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Whiplash: What Predicts Recovery?

Pain Level, State of Mind Important; Neck Collars Not Helpful, Research Shows
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Other Predictors of Recovery

Those prone to catastrophic thinking also fare poorly, Walton found in his analysis of 14 studies.

"These are the people who can't get the pain out of their mind, who believe this is the worst thing that has ever happened to them," he says.

Feeling down or blue immediately after a whiplash injury is common, says Leah Phillips, a PhD student and researcher at the University of Alberta, Edmonton, Canada. The depressed feeling is more likely to persist in those under age 50 with less education and income, she found in a survey of nearly 5,500 adults in Saskatchewan who had suffered whiplash injuries between 1997 and 1999.

Those who had more initial neck pain and low back pain, as well as higher levels of anxiety right after the injury, were also more likely to keep reporting the depressed feeling during the one-year follow-up, she says.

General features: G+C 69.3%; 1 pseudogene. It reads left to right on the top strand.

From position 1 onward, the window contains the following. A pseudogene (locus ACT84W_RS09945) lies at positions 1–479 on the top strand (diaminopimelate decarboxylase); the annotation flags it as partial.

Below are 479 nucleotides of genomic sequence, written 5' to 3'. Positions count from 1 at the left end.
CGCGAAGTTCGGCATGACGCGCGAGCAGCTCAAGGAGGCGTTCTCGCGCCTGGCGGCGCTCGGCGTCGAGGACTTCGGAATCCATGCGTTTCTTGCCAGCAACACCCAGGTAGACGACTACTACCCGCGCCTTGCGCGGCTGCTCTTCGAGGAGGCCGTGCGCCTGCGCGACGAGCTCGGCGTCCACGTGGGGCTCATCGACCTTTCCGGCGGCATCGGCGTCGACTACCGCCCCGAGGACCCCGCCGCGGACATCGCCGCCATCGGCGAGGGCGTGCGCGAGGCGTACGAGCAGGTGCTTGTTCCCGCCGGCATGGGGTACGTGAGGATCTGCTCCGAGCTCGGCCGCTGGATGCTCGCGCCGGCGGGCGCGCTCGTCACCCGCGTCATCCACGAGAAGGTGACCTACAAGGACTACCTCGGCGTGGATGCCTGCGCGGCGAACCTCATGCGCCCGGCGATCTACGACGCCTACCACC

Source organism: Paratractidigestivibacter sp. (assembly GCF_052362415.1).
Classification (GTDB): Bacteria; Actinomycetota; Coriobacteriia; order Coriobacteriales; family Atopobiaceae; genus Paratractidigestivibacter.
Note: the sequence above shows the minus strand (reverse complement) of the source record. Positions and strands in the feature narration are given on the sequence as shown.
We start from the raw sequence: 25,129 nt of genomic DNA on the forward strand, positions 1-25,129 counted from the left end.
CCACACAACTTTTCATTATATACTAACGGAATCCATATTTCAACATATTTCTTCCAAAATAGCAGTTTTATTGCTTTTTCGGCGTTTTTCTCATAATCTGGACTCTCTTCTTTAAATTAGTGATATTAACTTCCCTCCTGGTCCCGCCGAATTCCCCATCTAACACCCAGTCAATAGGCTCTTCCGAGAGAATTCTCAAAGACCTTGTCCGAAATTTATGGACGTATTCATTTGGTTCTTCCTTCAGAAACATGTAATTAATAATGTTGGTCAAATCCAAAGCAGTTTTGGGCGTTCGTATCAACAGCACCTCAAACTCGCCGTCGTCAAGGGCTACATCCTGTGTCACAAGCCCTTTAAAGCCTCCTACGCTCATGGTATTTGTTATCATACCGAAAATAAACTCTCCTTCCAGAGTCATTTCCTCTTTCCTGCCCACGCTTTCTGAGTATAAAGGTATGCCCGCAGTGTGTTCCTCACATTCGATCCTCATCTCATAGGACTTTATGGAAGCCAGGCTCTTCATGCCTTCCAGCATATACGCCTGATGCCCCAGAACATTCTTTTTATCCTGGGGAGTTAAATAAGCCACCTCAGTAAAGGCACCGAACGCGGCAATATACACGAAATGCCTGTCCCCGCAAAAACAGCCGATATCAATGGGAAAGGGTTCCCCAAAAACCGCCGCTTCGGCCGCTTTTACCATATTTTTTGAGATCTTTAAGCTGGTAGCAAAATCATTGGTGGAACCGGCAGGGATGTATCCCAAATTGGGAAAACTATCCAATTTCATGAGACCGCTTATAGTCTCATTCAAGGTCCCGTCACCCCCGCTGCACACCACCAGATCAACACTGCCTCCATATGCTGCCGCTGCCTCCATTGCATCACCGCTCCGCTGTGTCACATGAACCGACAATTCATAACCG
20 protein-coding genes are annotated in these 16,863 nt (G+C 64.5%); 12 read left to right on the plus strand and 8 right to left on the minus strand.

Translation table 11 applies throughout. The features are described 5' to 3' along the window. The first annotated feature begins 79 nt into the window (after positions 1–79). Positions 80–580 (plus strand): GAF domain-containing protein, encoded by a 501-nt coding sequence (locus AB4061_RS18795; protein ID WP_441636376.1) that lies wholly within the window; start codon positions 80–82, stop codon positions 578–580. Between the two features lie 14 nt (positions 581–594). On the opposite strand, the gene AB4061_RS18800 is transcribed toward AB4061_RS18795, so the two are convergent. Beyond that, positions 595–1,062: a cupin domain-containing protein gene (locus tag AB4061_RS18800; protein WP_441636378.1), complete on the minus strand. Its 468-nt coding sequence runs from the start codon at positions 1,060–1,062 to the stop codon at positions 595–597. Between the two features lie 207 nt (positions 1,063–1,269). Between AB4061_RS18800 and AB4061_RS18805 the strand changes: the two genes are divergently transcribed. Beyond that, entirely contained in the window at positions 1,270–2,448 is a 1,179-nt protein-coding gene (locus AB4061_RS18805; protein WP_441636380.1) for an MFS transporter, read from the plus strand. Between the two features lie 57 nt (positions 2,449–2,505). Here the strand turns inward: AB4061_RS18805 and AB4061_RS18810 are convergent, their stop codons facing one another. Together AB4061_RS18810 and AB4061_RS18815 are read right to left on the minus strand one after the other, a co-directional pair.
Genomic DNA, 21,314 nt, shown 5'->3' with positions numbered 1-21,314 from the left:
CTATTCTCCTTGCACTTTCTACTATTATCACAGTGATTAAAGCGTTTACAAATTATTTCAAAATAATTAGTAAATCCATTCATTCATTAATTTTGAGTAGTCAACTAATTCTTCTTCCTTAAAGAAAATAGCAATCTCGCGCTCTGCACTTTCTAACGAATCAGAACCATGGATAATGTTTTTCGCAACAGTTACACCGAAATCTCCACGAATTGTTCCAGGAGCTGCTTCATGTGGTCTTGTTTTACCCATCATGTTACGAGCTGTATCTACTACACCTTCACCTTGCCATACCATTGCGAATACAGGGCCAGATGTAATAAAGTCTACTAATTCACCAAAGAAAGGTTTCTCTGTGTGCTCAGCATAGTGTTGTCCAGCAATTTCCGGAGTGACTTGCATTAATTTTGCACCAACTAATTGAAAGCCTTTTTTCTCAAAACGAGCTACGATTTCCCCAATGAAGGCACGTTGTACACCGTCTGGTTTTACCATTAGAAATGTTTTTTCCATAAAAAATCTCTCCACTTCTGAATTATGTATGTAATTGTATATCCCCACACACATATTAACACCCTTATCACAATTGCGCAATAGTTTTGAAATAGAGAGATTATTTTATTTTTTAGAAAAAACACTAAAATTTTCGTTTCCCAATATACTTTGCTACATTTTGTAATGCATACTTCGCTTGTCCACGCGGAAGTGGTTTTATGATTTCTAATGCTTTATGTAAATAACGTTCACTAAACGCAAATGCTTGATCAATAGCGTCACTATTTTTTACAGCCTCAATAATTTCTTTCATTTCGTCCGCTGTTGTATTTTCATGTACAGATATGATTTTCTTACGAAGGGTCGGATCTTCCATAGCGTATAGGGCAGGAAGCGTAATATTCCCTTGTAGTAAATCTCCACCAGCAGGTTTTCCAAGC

She wasn't measuring true clinical depression, she says, but asked at each follow up whether the patients had a depressed mood. "It could develop into clinical depression," she says.

Whiplash Treatment: Neck Collar Treatment Not Helpful

Wearing a neck collar to immobilize the area after whiplash injury is outdated, says Sylvia Schick, MD, MPH, a researcher at the Institute for Legal Medicine at Ludwig Maximilians Universitat in Munich, Germany.

Many physicians still prescribe the device, Schick says, but her comparison study of those who wore the collar with those who did not shows it is not useful.

Using the data base of a large insurance company in Germany, Schick and her colleagues compared the results of 31 whiplash patients treated without a neck collar and 40 with the neck collar. Both groups got about the same length and quality of treatment, she says, although those treated with the collar were also more likely to get pain-killing drugs.

No differences were found between groups in reports of neck pain or stiffness, she says. Those who wore the collar actually were absent longer from work than those who did not wear it. One study limitation, says Schick, was lack of information about how long the collars were worn.

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